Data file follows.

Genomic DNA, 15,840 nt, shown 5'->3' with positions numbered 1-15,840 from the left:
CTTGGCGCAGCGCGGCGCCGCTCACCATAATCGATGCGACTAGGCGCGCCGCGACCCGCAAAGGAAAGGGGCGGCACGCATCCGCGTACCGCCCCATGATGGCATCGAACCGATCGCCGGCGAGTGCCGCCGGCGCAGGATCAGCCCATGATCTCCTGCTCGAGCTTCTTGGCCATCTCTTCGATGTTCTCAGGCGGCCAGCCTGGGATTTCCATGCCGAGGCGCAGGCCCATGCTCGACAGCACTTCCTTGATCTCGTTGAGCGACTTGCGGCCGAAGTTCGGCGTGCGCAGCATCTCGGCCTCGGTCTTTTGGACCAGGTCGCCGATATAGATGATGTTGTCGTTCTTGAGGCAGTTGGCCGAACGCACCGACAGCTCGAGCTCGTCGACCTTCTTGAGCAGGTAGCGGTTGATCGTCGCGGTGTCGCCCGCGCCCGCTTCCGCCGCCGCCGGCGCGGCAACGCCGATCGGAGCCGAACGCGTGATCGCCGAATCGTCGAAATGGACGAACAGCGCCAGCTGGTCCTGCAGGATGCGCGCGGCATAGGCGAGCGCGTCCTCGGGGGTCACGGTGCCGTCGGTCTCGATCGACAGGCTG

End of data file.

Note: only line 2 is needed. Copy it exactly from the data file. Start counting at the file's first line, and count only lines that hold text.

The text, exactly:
CTTGGCGCAGCGCGGCGCCGCTCACCATAATCGATGCGACTAGGCGCGCCGCGACCCGCAAAGGAAAGGGGCGGCACGCATCCGCGTACCGCCCCATGATGGCATCGAACCGATCGCCGGCGAGTGCCGCCGGCGCAGGATCAGCCCATGATCTCCTGCTCGAGCTTCTTGGCCATCTCTTCGATGTTCTCAGGCGGCCAGCCTGGGATTTCCATGCCGAGGCGCAGGCCCATGCTCGACAGCACTTCCTTGATCTCGTTGAGCGACTTGCGGCCGAAGTTCGGCGTGCGCAGCATCTCGGCCTCGGTCTTTTGGACCAGGTCGCCGATATAGATGATGTTGTCGTTCTTGAGGCAGTTGGCCGAACGCACCGACAGCTCGAGCTCGTCGACCTTCTTGAGCAGGTAGCGGTTGATCGTCGCGGTGTCGCCCGCGCCCGCTTCCGCCGCCGCCGGCGCGGCAACGCCGATCGGAGCCGAACGCGTGATCGCCGAATCGTCGAAATGGACGAACAGCGCCAGCTGGTCCTGCAGGATGCGCGCGGCATAGGCGAGCGCGTCCTCGGGGGTCACGGTGCCGTCGGTCTCGATCGACAGGCTG